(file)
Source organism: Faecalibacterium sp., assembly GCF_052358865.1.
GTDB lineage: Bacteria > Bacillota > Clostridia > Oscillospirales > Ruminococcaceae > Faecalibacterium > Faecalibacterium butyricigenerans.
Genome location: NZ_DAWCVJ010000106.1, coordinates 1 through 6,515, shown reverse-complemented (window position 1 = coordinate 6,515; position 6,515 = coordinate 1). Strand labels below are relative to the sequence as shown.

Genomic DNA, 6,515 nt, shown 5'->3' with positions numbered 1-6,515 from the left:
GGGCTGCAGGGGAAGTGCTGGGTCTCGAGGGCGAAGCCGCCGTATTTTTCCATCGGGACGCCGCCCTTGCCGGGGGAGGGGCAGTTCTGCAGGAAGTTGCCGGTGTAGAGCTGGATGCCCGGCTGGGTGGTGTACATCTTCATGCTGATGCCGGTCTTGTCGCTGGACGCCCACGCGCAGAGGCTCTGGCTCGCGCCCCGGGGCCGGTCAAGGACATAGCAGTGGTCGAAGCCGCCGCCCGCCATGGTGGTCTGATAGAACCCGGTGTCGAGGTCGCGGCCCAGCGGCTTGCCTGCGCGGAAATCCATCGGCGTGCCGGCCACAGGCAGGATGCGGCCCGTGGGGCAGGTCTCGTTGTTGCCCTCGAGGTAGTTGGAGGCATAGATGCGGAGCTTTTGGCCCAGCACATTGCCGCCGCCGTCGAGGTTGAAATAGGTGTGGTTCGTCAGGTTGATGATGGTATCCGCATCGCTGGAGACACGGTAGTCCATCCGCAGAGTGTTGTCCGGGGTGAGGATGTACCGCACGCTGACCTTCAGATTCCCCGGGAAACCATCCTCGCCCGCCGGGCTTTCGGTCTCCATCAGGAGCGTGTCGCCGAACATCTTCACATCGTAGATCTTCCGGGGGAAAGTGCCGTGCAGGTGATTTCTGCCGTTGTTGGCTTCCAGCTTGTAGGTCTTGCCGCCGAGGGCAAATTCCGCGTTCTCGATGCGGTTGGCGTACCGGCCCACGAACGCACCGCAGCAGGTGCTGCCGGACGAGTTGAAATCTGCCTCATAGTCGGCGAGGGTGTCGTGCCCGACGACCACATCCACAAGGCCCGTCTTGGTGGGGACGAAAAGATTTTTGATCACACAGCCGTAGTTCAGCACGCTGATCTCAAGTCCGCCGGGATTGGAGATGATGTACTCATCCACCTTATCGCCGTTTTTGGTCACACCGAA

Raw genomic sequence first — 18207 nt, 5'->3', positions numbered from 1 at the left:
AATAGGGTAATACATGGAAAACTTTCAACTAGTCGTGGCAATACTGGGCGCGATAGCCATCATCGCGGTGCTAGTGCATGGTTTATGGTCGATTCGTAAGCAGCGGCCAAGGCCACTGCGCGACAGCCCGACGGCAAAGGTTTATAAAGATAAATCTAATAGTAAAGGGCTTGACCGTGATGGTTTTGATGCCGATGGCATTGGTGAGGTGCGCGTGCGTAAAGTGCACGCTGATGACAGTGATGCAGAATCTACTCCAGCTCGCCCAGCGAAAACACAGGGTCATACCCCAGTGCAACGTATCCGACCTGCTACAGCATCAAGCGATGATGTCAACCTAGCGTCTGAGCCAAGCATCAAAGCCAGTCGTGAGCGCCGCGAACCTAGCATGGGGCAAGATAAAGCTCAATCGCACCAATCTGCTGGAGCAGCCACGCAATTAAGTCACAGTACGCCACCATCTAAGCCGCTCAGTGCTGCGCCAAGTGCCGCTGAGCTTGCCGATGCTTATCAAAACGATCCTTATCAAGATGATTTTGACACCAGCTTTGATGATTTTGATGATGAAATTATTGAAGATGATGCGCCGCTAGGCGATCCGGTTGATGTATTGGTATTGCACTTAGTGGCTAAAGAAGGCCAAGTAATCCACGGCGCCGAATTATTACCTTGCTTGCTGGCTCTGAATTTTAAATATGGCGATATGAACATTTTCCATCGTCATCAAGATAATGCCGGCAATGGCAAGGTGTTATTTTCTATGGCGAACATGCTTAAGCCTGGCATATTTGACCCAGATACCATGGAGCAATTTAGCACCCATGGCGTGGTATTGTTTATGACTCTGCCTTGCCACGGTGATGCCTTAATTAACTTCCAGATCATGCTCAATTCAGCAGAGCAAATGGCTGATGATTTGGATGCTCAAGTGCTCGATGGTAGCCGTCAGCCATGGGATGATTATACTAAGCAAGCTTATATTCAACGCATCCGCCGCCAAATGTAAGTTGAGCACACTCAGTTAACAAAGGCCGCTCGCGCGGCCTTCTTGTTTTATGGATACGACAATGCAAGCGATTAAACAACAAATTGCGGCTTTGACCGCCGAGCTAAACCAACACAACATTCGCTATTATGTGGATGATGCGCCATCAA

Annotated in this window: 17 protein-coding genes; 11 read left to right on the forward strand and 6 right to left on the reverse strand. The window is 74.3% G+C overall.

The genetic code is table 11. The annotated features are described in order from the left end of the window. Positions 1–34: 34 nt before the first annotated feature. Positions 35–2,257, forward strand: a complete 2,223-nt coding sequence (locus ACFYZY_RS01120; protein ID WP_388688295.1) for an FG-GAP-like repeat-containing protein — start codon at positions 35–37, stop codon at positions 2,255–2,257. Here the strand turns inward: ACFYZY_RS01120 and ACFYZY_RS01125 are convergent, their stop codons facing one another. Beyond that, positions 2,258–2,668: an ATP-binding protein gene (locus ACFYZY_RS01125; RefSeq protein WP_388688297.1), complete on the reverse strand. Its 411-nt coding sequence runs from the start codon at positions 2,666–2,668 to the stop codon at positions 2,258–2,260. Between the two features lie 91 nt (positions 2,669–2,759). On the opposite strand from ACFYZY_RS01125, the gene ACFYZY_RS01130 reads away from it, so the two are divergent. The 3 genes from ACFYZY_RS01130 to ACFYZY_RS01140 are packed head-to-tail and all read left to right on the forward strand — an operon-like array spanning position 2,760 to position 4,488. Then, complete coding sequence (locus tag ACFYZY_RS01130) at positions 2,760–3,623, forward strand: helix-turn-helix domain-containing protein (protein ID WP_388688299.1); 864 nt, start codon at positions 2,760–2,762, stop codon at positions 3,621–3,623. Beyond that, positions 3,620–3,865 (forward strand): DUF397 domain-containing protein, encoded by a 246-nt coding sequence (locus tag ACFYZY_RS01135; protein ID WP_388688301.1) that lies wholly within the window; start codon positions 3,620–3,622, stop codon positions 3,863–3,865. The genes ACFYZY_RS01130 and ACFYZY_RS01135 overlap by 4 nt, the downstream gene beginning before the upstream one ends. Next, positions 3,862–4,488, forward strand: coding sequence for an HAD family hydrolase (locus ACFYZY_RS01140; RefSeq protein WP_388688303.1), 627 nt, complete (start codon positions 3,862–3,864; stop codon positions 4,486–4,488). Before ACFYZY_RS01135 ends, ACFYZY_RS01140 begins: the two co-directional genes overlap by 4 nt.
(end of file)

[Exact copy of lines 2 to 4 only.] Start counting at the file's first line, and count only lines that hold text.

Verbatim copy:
GTDB lineage: Bacteria > Bacillota > Clostridia > Oscillospirales > Ruminococcaceae > Faecalibacterium > Faecalibacterium butyricigenerans.
Genome location: NZ_DAWCVJ010000106.1, coordinates 1 through 6,515, shown reverse-complemented (window position 1 = coordinate 6,515; position 6,515 = coordinate 1). Strand labels below are relative to the sequence as shown.

Genomic DNA, 6,515 nt, shown 5'->3' with positions numbered 1-6,515 from the left: